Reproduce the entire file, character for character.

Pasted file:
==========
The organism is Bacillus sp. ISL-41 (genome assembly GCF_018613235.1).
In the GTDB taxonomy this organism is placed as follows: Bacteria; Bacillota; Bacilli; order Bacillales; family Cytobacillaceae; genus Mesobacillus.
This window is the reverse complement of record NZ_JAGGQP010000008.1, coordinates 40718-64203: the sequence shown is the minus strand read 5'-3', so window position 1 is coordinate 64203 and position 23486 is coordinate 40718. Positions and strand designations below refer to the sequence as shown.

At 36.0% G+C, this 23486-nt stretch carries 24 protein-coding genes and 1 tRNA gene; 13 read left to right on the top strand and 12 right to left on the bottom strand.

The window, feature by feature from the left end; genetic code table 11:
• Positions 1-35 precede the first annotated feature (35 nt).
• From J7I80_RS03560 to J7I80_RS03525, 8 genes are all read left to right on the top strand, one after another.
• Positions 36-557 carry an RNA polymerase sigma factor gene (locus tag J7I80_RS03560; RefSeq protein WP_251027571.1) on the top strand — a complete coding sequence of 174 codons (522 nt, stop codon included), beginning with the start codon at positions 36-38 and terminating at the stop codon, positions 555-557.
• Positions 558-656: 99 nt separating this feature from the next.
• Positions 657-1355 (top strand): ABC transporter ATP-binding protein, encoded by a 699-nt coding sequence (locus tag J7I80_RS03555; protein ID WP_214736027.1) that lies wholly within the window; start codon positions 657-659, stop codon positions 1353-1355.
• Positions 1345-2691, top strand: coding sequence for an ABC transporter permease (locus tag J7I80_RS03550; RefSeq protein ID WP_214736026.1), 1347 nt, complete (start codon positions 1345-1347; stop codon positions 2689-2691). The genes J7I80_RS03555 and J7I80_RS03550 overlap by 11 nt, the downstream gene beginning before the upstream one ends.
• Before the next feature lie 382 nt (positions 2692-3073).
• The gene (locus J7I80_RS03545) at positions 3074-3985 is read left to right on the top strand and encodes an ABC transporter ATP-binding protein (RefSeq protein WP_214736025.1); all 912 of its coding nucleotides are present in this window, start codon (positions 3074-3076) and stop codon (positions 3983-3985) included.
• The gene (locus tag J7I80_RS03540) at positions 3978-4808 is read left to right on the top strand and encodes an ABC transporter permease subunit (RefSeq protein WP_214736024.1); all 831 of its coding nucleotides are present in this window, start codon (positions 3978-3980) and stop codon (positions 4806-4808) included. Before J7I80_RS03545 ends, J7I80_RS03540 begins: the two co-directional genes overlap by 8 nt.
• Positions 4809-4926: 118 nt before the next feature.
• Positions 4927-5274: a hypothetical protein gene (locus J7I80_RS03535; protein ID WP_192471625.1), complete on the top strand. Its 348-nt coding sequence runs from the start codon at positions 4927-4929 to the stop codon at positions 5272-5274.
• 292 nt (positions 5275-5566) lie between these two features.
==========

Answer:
The organism is Bacillus sp. ISL-41 (genome assembly GCF_018613235.1).
In the GTDB taxonomy this organism is placed as follows: Bacteria; Bacillota; Bacilli; order Bacillales; family Cytobacillaceae; genus Mesobacillus.
This window is the reverse complement of record NZ_JAGGQP010000008.1, coordinates 40718-64203: the sequence shown is the minus strand read 5'-3', so window position 1 is coordinate 64203 and position 23486 is coordinate 40718. Positions and strand designations below refer to the sequence as shown.

At 36.0% G+C, this 23486-nt stretch carries 24 protein-coding genes and 1 tRNA gene; 13 read left to right on the top strand and 12 right to left on the bottom strand.

The window, feature by feature from the left end; genetic code table 11:
• Positions 1-35 precede the first annotated feature (35 nt).
• From J7I80_RS03560 to J7I80_RS03525, 8 genes are all read left to right on the top strand, one after another.
• Positions 36-557 carry an RNA polymerase sigma factor gene (locus tag J7I80_RS03560; RefSeq protein WP_251027571.1) on the top strand — a complete coding sequence of 174 codons (522 nt, stop codon included), beginning with the start codon at positions 36-38 and terminating at the stop codon, positions 555-557.
• Positions 558-656: 99 nt separating this feature from the next.
• Positions 657-1355 (top strand): ABC transporter ATP-binding protein, encoded by a 699-nt coding sequence (locus tag J7I80_RS03555; protein ID WP_214736027.1) that lies wholly within the window; start codon positions 657-659, stop codon positions 1353-1355.
• Positions 1345-2691, top strand: coding sequence for an ABC transporter permease (locus tag J7I80_RS03550; RefSeq protein ID WP_214736026.1), 1347 nt, complete (start codon positions 1345-1347; stop codon positions 2689-2691). The genes J7I80_RS03555 and J7I80_RS03550 overlap by 11 nt, the downstream gene beginning before the upstream one ends.
• Before the next feature lie 382 nt (positions 2692-3073).
• The gene (locus J7I80_RS03545) at positions 3074-3985 is read left to right on the top strand and encodes an ABC transporter ATP-binding protein (RefSeq protein WP_214736025.1); all 912 of its coding nucleotides are present in this window, start codon (positions 3074-3076) and stop codon (positions 3983-3985) included.
• The gene (locus tag J7I80_RS03540) at positions 3978-4808 is read left to right on the top strand and encodes an ABC transporter permease subunit (RefSeq protein WP_214736024.1); all 831 of its coding nucleotides are present in this window, start codon (positions 3978-3980) and stop codon (positions 4806-4808) included. Before J7I80_RS03545 ends, J7I80_RS03540 begins: the two co-directional genes overlap by 8 nt.
• Positions 4809-4926: 118 nt before the next feature.
• Positions 4927-5274: a hypothetical protein gene (locus J7I80_RS03535; protein ID WP_192471625.1), complete on the top strand. Its 348-nt coding sequence runs from the start codon at positions 4927-4929 to the stop codon at positions 5272-5274.
• 292 nt (positions 5275-5566) lie between these two features.